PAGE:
United Way has dedicated Community Program Officers working on each issue area, soliciting community input, reviewing research and consulting with experts in the field. United Way plays the unique and critical role of convening all of the stakeholders on a particular issue and identifying how we can leverage each other's work, investments, and skills to create a larger impact in the community. We also utilize evaluation and data collection tools data reporting system for our partners who are implementing programs. This allows us to review reports and monitor our investments in the community to ensure the greatest progress possible. Strong community partnerships with key stakeholders, government agencies, community-based organizations, nonprofit agencies, policymakers and the business community make it possible for United Way to lead or influence the success of social change solutions.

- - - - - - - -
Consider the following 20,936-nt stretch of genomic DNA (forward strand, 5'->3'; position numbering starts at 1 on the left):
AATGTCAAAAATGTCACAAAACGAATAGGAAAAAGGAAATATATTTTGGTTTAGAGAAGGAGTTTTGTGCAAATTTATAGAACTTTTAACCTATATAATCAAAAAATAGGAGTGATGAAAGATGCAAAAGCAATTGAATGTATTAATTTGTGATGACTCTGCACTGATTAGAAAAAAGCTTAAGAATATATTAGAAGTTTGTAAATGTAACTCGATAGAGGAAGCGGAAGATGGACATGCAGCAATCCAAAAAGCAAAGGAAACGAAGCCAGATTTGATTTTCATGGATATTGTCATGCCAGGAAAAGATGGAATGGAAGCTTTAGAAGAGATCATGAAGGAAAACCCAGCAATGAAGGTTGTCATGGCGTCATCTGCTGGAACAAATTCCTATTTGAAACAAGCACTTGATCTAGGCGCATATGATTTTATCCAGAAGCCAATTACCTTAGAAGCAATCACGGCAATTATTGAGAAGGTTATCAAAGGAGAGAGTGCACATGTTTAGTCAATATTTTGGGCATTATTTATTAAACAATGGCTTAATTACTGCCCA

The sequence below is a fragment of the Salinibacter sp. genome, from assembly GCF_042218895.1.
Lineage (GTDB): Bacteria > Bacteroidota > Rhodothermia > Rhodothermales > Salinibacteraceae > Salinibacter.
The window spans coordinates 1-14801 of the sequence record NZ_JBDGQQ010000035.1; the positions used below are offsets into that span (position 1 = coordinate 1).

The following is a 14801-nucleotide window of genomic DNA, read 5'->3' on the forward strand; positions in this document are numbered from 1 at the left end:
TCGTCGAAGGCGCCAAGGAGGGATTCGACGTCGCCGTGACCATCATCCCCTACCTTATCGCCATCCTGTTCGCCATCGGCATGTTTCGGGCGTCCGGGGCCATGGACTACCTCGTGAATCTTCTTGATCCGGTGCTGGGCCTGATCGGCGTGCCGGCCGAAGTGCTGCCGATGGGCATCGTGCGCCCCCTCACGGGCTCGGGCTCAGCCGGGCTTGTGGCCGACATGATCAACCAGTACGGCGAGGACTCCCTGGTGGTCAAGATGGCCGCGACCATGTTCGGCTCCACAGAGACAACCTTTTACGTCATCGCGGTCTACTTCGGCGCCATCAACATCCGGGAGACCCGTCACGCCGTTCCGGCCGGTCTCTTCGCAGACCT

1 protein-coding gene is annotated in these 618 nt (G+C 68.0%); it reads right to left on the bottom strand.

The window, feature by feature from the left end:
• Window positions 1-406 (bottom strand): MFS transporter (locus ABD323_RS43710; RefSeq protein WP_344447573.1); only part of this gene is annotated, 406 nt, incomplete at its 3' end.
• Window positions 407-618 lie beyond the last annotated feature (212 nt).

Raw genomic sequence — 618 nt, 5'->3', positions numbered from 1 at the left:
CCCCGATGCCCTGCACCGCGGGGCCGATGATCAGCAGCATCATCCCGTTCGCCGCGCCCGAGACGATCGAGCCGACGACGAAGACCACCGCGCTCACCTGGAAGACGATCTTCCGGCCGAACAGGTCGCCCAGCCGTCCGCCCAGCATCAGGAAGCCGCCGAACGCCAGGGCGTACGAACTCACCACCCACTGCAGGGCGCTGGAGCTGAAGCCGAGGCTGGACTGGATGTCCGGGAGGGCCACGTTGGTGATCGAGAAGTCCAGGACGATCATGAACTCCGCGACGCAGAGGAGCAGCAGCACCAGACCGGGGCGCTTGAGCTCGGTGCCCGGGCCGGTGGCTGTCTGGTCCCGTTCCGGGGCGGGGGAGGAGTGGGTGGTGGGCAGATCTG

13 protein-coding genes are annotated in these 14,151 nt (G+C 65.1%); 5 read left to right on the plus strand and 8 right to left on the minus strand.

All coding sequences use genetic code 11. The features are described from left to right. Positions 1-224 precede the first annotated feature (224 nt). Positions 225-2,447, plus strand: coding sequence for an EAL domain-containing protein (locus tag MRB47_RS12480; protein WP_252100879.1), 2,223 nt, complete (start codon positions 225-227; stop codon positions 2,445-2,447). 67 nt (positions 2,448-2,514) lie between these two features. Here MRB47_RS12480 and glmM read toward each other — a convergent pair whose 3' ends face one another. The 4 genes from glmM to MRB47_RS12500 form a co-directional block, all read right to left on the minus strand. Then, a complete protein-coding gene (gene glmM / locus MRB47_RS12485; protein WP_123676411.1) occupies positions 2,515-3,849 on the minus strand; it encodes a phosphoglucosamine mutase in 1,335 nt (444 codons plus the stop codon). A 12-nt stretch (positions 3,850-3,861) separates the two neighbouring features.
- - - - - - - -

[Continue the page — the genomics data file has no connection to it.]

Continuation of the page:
Building Capacity in Undervalued Communities:
Long-term, sustainable community development is crucial for neighborhoods to rise from poverty. We held 21 one-on-one meetings with Marisol Village Housing residents during redevelopment, identified 7 power group leaders to meet with stakeholders and gave 6 community presentations and trainings to support sustainability.

Creating Meaningful Partnerships: